The California situation bears watching because . . . it's California. The system is large, some of its schools are highly prestigious, and the letter announcing the walkout bears the signatures of academic superstars like Berkeley's Judith Butler and Santa Cruz's Donna Haraway. If the walkout takes hold throughout the system, it has the potential to make a big media splash and call some serious attention to the issue of funding for higher education -- though, of course, it might also result in idiotic coverage depicting faculty as selfish, out-of-touch, hippie freak tenured radicals looking for any excuse to protest instead of doing their cushy jobs.

Another reason to keep an eye on the Golden State is that faculty are using the tools of social networking to organize and publicize their efforts. The revolution, it seems, will be blogged. Remaking the University is a blog run by UC Santa Barbara's Chris Newfield. It is an indispensable resource for information on what's happening in California, but it's also got an awesome collection of links to related news from elsewhere. The Berkeley Solitary Alliance is a newly established coalition of students, faculty, and staff formed to protests the cuts and the restructuring of the UC system. Its Web site posts an open letter to students from Berkeley prof Catherine Cole that explains the rationale for the walkout in great detail. UCLA seems to be getting into the act with a new Web site called Saving UCLA that is also aimed at promoting the walkout. Facebook has been crackling this week with links about what's going on in California. Watching the whole thing unfold, one can't help but wonder:
Are we witnessing the beginning of a movement, the emergence of a serious challenge to the conditions of work in American higher education, or is it merely the wish for such a movement, a longing that will fade when the first set of papers comes in or, more likely, when the first set of bills comes due and faculty simply hunker down to figure out how to pay them on their reduced salaries?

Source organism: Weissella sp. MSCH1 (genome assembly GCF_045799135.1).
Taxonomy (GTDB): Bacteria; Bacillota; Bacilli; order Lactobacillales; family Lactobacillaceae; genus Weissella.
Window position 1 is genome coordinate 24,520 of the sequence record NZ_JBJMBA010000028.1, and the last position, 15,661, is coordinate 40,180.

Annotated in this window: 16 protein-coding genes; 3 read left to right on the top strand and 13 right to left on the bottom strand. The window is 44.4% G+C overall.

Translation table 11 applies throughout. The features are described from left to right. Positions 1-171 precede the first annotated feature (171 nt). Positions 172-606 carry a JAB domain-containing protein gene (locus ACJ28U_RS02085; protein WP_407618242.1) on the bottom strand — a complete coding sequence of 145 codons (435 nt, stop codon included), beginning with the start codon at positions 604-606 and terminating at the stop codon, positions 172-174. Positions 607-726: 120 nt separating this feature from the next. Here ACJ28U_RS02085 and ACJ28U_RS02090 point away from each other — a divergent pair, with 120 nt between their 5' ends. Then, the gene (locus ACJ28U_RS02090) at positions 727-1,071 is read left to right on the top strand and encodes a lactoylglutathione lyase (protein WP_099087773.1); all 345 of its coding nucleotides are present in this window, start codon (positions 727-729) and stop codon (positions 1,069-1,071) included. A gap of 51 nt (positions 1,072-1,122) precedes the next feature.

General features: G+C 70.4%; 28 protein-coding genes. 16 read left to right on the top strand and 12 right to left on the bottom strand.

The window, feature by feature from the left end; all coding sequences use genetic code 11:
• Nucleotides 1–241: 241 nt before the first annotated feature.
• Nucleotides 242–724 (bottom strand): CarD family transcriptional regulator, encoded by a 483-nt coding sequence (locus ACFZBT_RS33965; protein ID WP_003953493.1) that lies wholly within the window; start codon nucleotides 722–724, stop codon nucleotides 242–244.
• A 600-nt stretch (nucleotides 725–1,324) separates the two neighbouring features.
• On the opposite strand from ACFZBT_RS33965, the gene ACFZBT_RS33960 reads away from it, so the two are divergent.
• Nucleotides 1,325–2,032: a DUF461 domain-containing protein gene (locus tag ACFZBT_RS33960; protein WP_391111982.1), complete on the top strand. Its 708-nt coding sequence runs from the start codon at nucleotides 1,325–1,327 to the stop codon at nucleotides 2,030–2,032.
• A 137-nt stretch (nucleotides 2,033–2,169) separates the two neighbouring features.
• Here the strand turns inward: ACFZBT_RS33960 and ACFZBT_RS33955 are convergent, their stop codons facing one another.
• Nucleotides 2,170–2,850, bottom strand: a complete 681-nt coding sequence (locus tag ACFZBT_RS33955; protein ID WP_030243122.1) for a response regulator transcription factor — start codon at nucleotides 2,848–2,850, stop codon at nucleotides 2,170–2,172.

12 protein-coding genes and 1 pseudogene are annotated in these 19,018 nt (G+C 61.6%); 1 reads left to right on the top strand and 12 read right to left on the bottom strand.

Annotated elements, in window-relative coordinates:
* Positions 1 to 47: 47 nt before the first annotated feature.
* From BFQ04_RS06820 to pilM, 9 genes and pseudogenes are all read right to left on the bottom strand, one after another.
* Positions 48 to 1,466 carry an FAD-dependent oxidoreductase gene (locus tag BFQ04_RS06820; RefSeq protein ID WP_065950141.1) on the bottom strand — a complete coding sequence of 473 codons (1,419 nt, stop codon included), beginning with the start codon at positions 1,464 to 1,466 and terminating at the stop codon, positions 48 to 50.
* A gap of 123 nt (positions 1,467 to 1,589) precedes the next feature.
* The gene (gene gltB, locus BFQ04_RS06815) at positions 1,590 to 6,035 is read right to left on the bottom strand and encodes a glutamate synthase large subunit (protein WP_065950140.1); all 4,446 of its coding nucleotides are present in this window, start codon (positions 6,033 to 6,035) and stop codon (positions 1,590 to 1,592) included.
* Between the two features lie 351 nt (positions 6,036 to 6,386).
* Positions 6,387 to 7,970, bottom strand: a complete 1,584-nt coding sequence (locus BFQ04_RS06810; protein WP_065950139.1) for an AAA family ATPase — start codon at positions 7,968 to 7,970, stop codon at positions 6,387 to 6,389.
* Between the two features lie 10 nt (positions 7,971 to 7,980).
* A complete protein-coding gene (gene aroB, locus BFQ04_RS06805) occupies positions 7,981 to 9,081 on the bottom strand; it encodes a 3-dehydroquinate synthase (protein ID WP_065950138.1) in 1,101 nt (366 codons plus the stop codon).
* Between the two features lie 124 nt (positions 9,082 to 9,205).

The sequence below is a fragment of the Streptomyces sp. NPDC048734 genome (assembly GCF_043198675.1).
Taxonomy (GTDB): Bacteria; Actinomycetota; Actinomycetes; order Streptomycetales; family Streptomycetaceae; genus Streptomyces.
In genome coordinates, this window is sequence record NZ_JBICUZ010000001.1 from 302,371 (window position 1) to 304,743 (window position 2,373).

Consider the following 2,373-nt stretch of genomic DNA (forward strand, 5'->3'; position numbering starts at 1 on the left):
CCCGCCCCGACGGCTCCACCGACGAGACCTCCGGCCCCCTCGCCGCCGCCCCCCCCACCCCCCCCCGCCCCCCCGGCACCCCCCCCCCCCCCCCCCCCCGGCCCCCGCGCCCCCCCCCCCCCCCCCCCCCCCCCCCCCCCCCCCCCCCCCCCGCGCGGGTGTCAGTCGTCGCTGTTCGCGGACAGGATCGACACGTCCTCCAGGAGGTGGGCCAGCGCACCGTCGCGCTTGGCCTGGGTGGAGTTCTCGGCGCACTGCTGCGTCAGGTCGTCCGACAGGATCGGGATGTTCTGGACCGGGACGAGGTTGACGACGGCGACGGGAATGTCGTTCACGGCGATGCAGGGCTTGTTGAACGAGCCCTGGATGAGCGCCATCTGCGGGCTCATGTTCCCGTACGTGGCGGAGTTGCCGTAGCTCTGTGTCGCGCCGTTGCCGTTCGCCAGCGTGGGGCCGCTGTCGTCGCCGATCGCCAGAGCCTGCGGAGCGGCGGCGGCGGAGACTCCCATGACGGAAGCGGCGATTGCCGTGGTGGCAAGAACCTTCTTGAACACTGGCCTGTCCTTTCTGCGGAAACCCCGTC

Hard to say, but the ornery, soon-to-be-paid-less bitches of Roxie's World plan to keep an eye on the situation and do our best to keep you in the loop of the latest developments. We encourage our academic blog buds to write their own Excellence Without Money posts and to send them our way. Yes, Historiann and Clio Bluestocking, we mean you and you. You, too, Dr. Crazy, and, heck yes, you, too, Tenured Radical! Perhaps we'll get ambitious enough to do something along the lines of Historiann's most excellent Lessons for Girls series. Perhaps we'll help launch a walkout of our own as soon as QTU officially announces that faculty won't be allowed to take furlough days on teaching days, as was the case this past spring. No one made a peep then, but the situation unfolded rather quickly and took everyone more or less by surprise. That won't be the case this year.

Or perhaps we'll just post a series of recipes for elegant yet affordable meals that we'll bundle into a package called Mastering the Art of Cheap Cooking and then sit back and wait for Nora Ephron to call and offer us a movie deal. Wevs, kids, we are on the case. Stay tuned for the further adventures of Excellence Without Money. And in the meantime, enjoy your Labor Day. You've earned it.


  1. Actually, I was telling my colleague about "Excellence Without Money" today, and he loved it -- not the actual excellence without money, but the logo and slogan. I think I have at least one post in me on this.

  2. Awesome, Clio. Thanks for sharing the (ironic) gospel of Excellence Without Money! We look forward to seeing your post!


Note: Only a member of this blog may post a comment.